Peaty And Scott Welcome Team GB Stance Of Finding A Way For Athletes To Protest

Team GB
Team GB: Pic courtesy: Team GB

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Adam Peaty and Duncan Scott welcomed Team GB‘s declaration that it would not obstruct athletes who wish to protest at the Tokyo Olympics.

The International Olympic Committee has indicated that it will uphold Rule 50 of the Olympic Charter which would see athletes punished for protesting on the podium or the field of play.

However, British Olympic chiefs said at the swimming team announcement on Tuesday that it would not stand in the way of its athletes.

Adam Peaty; 14th April 2021, London Aquatics Centre, London, England ; 2021 British Swimming Selection Trials

Adam Peaty: Photo Courtesy: Georgie Kerr, British Swimming

Peaty is looking to become the first British swimmer in history to defend a title when he takes to the water in the 100br.

The world record holder said:

 “People should have the right to protest and have the right to do it where they want. I don’t think they should be fined for expressing their opinion.

“I’ve always had a certain belief that the Olympics and sport in general shouldn’t be political.

“But there are so many issues in the world, you don’t want to take away the right of those athletes to protest.”

Scott protested at the 2019 worlds in Gwangju where he refused to share the podium with Sun Yang following the 200 free.


Stand-off: Britain’s Duncan Scott, right, refuses to pose with Sun Yang, flanked by Katsuhiro Matsumoto, left, and Martin Malyutin, after the 200m free medals ceremony – Photo Courtesy: Patrick B. Kraemer

The two-time Olympic relay silver medallist said:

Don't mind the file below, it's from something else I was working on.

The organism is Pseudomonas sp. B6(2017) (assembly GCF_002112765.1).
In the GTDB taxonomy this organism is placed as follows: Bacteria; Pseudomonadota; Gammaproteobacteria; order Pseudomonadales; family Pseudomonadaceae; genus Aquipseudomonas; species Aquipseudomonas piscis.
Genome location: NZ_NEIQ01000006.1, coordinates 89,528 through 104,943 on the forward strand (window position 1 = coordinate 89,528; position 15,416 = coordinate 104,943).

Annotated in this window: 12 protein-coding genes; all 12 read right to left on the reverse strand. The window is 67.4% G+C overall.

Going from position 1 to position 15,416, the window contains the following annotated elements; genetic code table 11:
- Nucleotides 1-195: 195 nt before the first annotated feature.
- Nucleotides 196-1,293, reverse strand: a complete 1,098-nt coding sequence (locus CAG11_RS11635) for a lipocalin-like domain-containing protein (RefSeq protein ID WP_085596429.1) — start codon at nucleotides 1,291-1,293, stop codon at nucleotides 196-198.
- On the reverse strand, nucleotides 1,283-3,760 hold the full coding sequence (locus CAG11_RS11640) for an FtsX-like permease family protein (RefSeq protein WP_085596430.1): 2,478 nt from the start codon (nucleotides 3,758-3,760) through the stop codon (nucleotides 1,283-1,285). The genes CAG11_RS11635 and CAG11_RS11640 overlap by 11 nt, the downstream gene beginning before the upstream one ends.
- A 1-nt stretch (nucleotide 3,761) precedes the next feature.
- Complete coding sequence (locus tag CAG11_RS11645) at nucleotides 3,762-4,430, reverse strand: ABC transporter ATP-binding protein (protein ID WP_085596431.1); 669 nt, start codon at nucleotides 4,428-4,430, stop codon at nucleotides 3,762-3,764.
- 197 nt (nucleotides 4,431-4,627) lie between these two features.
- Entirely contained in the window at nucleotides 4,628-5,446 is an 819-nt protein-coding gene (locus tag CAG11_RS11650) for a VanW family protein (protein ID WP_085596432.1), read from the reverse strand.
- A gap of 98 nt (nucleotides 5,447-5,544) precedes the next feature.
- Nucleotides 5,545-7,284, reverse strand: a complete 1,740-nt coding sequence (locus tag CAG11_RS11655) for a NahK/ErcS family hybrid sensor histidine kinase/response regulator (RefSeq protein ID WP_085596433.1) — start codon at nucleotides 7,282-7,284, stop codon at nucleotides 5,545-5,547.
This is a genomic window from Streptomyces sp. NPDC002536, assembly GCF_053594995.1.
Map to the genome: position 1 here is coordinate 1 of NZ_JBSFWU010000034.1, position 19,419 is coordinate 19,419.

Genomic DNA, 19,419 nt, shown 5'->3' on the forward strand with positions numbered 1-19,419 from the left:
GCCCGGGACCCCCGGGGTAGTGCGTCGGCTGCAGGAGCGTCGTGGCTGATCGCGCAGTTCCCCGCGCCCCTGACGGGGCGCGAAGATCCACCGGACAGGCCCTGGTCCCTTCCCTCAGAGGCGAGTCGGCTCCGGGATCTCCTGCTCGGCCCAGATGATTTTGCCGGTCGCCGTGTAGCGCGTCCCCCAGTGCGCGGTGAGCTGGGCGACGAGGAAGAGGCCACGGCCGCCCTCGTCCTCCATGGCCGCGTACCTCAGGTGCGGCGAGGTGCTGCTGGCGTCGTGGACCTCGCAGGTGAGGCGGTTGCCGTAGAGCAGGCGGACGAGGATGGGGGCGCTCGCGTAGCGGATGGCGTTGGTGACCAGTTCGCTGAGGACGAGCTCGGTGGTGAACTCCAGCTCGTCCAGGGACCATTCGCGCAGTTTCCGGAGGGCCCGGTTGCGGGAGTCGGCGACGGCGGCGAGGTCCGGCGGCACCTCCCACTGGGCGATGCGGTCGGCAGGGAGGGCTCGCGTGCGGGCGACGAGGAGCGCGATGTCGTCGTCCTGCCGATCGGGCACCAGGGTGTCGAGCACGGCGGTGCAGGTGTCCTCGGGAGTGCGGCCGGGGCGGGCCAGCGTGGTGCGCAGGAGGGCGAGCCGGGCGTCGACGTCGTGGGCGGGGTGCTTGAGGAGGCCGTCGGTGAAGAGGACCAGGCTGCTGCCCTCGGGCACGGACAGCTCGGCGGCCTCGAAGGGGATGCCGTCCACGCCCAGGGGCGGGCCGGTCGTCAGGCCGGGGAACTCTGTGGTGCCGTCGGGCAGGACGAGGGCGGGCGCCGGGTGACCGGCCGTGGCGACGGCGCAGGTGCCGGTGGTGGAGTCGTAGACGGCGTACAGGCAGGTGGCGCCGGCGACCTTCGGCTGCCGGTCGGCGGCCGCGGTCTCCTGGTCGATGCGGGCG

“I’d stand by what Peaty is saying. There has got to be a reason why somebody would want to protest.

“They are not just going to do it for anything. I don’t know what people want to do on the podium, but crack on.”

Mark England, Team GB Chef de Mission for Tokyo 2020, told reporters in an online media briefing that the British Olympic Association is already speaking with Team GB athletes to ensure those who wish to protest in Tokyo can.

He said:

“It’s been a very strong rebuttal around athletes protesting on the podium or the field of play.

“But I’m relaxed because our communication with our athletes’ commission is regular and pertinent.

“We had a very open dialogue with all athletes, not just the commission.

“We’ll listen to what they have to say and what they want to do and what their preferred action may well be and it’s really important that we find an avenue and a route for those athletes across the team who wish to protest against whatever issue may be close to their heart or globally across the athlete fraternity.”


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3 years ago

I have, I suspect, a view different to most, but ‘diversity of opinion’ is diversity which is what everyone clamours for so:
1. Has any athlete protest ever achieved its aims? Ever? In the news then gone.
2. I would like Peaty’s competitors to protest at the injustice of not everyone being given a backyard pool to train in during the lockdown, as he was.

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